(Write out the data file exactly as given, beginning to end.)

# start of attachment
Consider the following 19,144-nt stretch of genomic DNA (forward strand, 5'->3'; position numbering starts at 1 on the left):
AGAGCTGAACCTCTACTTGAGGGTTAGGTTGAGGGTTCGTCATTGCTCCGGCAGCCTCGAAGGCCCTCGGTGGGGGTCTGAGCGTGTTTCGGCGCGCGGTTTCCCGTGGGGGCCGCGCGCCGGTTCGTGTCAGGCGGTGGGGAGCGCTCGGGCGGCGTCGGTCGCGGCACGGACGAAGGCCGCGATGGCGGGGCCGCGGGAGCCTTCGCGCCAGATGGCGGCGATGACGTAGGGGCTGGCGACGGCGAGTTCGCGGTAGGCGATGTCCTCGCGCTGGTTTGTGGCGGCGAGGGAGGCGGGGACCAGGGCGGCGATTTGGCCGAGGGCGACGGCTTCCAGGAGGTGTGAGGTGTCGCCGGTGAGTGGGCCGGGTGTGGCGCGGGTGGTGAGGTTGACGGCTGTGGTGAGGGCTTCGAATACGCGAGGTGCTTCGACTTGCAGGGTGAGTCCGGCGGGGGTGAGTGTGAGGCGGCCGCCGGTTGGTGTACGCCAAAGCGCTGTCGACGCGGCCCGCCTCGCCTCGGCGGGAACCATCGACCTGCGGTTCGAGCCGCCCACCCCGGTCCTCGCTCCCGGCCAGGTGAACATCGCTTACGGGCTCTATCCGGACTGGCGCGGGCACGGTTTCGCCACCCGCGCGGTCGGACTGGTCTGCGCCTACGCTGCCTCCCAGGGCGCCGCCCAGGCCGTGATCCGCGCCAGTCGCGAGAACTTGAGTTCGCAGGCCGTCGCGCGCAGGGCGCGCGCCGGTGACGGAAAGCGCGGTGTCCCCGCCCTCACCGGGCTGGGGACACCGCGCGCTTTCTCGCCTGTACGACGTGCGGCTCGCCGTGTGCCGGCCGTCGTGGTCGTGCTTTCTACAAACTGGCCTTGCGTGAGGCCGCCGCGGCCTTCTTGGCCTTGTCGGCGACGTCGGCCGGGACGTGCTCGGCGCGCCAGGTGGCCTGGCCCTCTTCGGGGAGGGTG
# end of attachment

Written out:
Consider the following 19,144-nt stretch of genomic DNA (forward strand, 5'->3'; position numbering starts at 1 on the left):
AGAGCTGAACCTCTACTTGAGGGTTAGGTTGAGGGTTCGTCATTGCTCCGGCAGCCTCGAAGGCCCTCGGTGGGGGTCTGAGCGTGTTTCGGCGCGCGGTTTCCCGTGGGGGCCGCGCGCCGGTTCGTGTCAGGCGGTGGGGAGCGCTCGGGCGGCGTCGGTCGCGGCACGGACGAAGGCCGCGATGGCGGGGCCGCGGGAGCCTTCGCGCCAGATGGCGGCGATGACGTAGGGGCTGGCGACGGCGAGTTCGCGGTAGGCGATGTCCTCGCGCTGGTTTGTGGCGGCGAGGGAGGCGGGGACCAGGGCGGCGATTTGGCCGAGGGCGACGGCTTCCAGGAGGTGTGAGGTGTCGCCGGTGAGTGGGCCGGGTGTGGCGCGGGTGGTGAGGTTGACGGCTGTGGTGAGGGCTTCGAATACGCGAGGTGCTTCGACTTGCAGGGTGAGTCCGGCGGGGGTGAGTGTGAGGCGGCCGCCGGTTGGTGTACGCCAAAGCGCTGTCGACGCGGCCCGCCTCGCCTCGGCGGGAACCATCGACCTGCGGTTCGAGCCGCCCACCCCGGTCCTCGCTCCCGGCCAGGTGAACATCGCTTACGGGCTCTATCCGGACTGGCGCGGGCACGGTTTCGCCACCCGCGCGGTCGGACTGGTCTGCGCCTACGCTGCCTCCCAGGGCGCCGCCCAGGCCGTGATCCGCGCCAGTCGCGAGAACTTGAGTTCGCAGGCCGTCGCGCGCAGGGCGCGCGCCGGTGACGGAAAGCGCGGTGTCCCCGCCCTCACCGGGCTGGGGACACCGCGCGCTTTCTCGCCTGTACGACGTGCGGCTCGCCGTGTGCCGGCCGTCGTGGTCGTGCTTTCTACAAACTGGCCTTGCGTGAGGCCGCCGCGGCCTTCTTGGCCTTGTCGGCGACGTCGGCCGGGACGTGCTCGGCGCGCCAGGTGGCCTGGCCCTCTTCGGGGAGGGTG